10:12 AM Posted by James Owens


L’Ensemble Silent

À quoi donc mesure-t-on
ce qui passe et, tour à tour,
semble trop long ou trop court
à l’imprévisible saison
de nos cœurs peu utilisables?
N’importe que vous dormez
ou que vous vous mettez à table,
on finit par se conformer
à l’inénarrable.
Quel silence autour de nos vies,
malgré tel mot qui voudrait
vivre. On pleure, on crie,
mais l’ensemble se tait.

Rilke, La Migration des Forces


The Silent Whole

What measure holds firm
against what is and goes
and passes too fast or too slow
for the unforeseeable term
our hearts are still just usable?
Even if you are asleep
or sitting at the table,
in the end you take the shape
of the untellable.
What silence around our lives,
despite some word that seeks
to live. We shout, we cry.
Das Alles never speaks.

(my translation)


The Silent Whole

Against what, then, do we measure
whatever happens and, in turn,
seems too long or too short
for the unpredictable season
of our barely useable hearts?
Whether we are sleeping
or just sitting at the table,
we end up by comforming
to the unutterable.
Such silence around our lives,
despite this word that wants
to live. We cry, we shout,
but the whole says nothing.

Translated by A. Poulin



Roxana said...

J, here I have almost no objections :-) you take the shape of the untellable - is so good. but of course you are expecting this question: why das Alles? I am not sure I get you here. if you want a german expression (but again, why would you), then it would be "das Ganze". I can't see other possible translation for "ensemble". but by doing so you also give up the repetition title/last line, which is important, I think.

James Owens said...

Roxana: Let me say first that I assume absolutely that you are right -- "Das Alles" ought to be "Das Ganze." You have a better ear for what sounds right in German than I have, especially since I only pretend to know any German at all :-)

That said, here is what I meant to do. "Das Ganze" is certainly the best translation for "l'ensemble" if "l'ensemble" means "the whole of one person's life." I was trying to make it mean more than just that, though -- something like "the whole sweep of history" or "the all of the cosmos." German Romantic philosophers (who, I mean to suggest, are the ultimate source of many of Rilke's ideas) used to use "Das Alles" in a way that means something close to this.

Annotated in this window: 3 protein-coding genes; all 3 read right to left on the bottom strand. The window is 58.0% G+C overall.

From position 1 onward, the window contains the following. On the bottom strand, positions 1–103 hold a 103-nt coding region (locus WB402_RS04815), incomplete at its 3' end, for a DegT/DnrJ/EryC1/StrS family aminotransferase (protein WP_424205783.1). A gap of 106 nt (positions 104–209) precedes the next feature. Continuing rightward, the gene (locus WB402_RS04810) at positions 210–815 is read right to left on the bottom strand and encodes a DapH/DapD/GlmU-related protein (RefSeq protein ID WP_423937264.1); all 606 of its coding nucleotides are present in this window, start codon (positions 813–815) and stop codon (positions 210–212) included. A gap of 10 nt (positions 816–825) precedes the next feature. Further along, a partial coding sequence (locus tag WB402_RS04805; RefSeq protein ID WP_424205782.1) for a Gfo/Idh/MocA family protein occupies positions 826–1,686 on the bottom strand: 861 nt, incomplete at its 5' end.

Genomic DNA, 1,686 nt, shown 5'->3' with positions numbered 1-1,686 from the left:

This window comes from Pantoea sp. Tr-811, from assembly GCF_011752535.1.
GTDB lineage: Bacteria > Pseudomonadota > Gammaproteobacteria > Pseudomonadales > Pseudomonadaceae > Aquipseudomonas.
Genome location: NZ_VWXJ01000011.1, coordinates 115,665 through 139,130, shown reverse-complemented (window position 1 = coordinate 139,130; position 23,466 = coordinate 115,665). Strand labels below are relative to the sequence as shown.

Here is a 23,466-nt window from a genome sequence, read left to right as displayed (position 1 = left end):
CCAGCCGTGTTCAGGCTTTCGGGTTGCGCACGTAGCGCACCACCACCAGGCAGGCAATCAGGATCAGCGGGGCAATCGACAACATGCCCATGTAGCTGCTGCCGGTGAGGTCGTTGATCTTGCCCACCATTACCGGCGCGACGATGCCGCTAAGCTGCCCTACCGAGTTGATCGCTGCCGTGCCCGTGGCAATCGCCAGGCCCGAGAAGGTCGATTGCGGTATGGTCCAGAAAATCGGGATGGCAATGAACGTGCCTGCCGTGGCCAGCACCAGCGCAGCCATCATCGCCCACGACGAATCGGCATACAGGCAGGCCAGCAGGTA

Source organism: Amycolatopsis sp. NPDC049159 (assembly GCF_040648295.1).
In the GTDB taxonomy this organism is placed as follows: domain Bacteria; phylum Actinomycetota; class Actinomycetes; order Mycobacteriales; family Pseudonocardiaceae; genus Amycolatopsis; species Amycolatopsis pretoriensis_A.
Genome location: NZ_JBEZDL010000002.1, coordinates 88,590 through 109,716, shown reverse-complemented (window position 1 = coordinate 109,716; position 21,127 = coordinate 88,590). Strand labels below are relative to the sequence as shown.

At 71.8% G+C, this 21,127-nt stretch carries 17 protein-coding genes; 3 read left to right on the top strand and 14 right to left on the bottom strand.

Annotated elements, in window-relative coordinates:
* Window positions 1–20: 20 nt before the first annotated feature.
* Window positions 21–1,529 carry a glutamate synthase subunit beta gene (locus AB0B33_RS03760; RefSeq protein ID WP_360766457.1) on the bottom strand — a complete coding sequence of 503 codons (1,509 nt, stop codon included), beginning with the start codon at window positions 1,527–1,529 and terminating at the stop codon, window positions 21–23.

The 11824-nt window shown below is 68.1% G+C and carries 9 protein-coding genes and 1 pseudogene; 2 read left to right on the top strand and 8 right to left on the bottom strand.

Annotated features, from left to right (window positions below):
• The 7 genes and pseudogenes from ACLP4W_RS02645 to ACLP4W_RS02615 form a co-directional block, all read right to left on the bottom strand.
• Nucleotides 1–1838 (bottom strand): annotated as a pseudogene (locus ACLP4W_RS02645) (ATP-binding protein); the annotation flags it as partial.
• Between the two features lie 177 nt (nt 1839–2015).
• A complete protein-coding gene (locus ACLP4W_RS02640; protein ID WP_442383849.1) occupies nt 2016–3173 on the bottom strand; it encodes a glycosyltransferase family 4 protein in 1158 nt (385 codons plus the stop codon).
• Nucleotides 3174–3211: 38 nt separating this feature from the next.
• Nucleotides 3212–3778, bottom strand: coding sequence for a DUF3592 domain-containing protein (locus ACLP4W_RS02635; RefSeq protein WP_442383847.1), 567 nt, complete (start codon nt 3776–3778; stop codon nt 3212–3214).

Schopenhauer writing of history: "sähen wir das Alles, wir würden schaudern und wehklagen über die verlorenen Schätze ganzer Weltalter," or of the illusion of dreams, "was Sie jetzt sich vorstellen, ist bloss ein Auge, das Das Alles sieht." I think Goethe uses "das Alles" like this, too.

I'm over-reaching, no doubt. Those writers' way of using this phrase isn't really distinctive or memorable enought for a reader to make the connection I'm trying to make. (Or -- seriously, and I won't mind if this is true -- I've just misunderstood the whole issue.)

Why German at all, when Rilke doesn't so this? First, to make the relationship I mention above -- if it is valid. Next, the bit of German just appealed to me as a small acknowledgement that we are reading in a complex linguistic environment here -- a German poet (actually a Czech poet who grew up with German) writing in French and now being translated into English! "Das Alles" (or "Das Ganze") would be a reminder of this history. Benjamin says something about the true purpose of translation, that it is not for the reader or for the writer, but that it is to make clear the relationships between languages....

On the other hand, and after all the above, I was just about to come back and delete this post, before I saw that you had commented and decided to leave it here. My translation is different from Poulin's version -- but is it really better? I do save "the untellable" -- Poulin's "the unutterable" is wrong -- and keep to the form a bit more closely .... but then I don't know -- on subsequent readings it doesn't seem like much of an improvement....

I keep finding myself drawn to Rilke's French poems, for some reason. I'm not sure why, since I really think a lot of them just aren't so good....

Anyway, thank you for raising this question that I've tried to answer in such a long-winded way. When I get things wrong, don't let me get away with it :-)